Tuesday, June 29, 2010
Al Gore Bites the Dust
Another one bites the dust. This time it's Al Gore, the man with the kind of name you say in one great exhalation. "ALGORE". The National Enquirer has blown a hole into the side of Algore, much like a 15 kg cannonball fired into a wooden frigate. An unnamed rub down professional has accused Mr. Gore of sexual misconduct. She refers to the man from Tennessee as a "sex poodle" and a "lummox".
These charges arose as a result of a massage session in Mr. Gore's hotel room in 2006. The masseuse asserts that the ex-Vice President became frisky during a massage. The anonymous accuser's charges were investigated but the authorities did not proceed with more than a preliminary investigation. Up until now the masseuse, who is duly licensed in Oregon, did not want to be subjected to the rigors of the legal process.
The National Enquirer, a newspaper with a schizophrenic sense of duty, reports that the mystery woman asked for one million US $ for an interview. The Enquirer said no and it proceeded to report her story based on the police report, which is publicly available. Barry Levine, the executive editor, said that the newspaper did not notify Mr. Gore of their plans nor did they seek his input. The reason Mr. Gore was omitted from the launch of the story was the paper's fear he would send out a pre-emptive news story of his own. In doing so, he would have presumably dampened the Enquirer's coup and diminished their profit margin.
Al Gore has fallen from his pedestal of late, beginning with the announcement that he and his high school sweetheart wife of some 40 years, Tipper, are separated. Everybody likes to believe in the happy, monogamous couple. When a marriage icon crashes, disappointment and sadness come forth. Naturally, one can't help but think the breakup is related to another lover. In Mr. Gore's case, Laurie David, was quickly identified as the home wrecker. Whether this is indeed true is not clear. Ms. David and Algore deny such a liaison.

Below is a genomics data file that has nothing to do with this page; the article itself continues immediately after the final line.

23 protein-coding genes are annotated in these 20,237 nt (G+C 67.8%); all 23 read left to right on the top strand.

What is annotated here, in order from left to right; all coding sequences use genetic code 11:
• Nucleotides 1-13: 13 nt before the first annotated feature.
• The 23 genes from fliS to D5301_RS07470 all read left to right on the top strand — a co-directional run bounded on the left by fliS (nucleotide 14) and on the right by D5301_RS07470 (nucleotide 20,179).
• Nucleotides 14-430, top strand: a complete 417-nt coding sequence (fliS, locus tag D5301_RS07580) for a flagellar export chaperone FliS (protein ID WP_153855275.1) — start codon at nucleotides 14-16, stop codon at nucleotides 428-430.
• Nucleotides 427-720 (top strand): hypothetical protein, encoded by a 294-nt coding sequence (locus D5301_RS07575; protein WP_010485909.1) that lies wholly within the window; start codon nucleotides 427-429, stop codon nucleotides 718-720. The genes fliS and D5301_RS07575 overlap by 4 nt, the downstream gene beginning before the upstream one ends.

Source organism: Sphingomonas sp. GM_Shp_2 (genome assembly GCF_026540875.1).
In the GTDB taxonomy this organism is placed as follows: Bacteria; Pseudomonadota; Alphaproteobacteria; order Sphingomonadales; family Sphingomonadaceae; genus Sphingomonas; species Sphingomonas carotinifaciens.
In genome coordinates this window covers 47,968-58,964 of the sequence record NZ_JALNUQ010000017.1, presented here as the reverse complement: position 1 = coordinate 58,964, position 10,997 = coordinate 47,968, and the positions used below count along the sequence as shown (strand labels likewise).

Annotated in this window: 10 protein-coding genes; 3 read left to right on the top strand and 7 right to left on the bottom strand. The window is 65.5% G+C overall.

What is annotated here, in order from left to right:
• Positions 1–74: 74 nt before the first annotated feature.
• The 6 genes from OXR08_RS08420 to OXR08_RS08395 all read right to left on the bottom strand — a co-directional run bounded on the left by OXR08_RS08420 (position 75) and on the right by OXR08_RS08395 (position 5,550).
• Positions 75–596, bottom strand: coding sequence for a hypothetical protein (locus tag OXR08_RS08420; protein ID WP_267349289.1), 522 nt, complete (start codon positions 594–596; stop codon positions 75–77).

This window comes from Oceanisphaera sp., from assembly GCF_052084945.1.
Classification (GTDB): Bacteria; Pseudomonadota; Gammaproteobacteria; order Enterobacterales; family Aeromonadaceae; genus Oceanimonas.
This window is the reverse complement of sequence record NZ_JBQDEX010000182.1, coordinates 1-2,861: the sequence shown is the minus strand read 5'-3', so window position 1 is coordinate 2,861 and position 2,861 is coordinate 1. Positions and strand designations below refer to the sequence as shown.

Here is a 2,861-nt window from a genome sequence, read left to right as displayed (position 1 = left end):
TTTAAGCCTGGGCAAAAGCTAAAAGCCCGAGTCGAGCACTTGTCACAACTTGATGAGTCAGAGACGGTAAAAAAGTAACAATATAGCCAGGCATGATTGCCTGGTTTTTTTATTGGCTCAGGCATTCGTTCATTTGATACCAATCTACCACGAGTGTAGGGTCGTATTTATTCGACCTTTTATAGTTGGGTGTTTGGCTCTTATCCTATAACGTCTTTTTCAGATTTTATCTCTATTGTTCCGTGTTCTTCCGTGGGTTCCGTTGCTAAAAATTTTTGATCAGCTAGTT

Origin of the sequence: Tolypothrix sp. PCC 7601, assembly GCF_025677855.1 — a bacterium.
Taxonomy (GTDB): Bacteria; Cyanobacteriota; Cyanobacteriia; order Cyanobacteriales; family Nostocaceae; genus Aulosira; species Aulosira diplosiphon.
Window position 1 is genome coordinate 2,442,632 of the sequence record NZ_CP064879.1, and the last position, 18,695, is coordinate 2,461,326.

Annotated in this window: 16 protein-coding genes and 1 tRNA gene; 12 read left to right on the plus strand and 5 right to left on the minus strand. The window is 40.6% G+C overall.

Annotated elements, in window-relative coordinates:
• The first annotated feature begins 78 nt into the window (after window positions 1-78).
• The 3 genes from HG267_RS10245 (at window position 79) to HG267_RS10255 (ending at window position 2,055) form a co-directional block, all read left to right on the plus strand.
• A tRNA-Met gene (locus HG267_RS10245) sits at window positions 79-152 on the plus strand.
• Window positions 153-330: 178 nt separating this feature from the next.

From a journalistic standpoint, the Enquirer's actions are not only greedy and rash, but unfair. The front paged accused Mr. Gore deserves better. The salacious sub headline, that the red haired fingerer saved her stained black work pants, smacks of Monica Lewinsky. A Gap blue dress carried the spew of Bill Clinton, the inference is that the aforesaid black pants carry Algore's DNA. One has to wonder what the masseuse from Oregon was thinking when she stashed her pants?
An average person, seeing this front page while waiting for $220 worth of groceries to be bagged in front of him, will dive into this story. The work-a-day Joe or Josette will tell at least three or more others by starting with, "Did you hear about Al Gore..." Later, when the dust settles, the National Enquirer will have no follow-up headlines, unless the details are more salacious than they appear now. Perish the thought that Al Gore is vindicated, the NE is off of that story.
It must be difficult to be a famous person. TMZ, paparazzi, scheming opportunists, the Star, the NE love to vet and to expose you. Sometimes its easy, like Kobe and Tiger and Jesse and Michael and Charles. And don't forget Jack and Ike and John and Franklin. All philanderers. The jury is out on Algore and this is still America. He is innocent until proven otherwise. Hey, National Enquirer, think before you ink.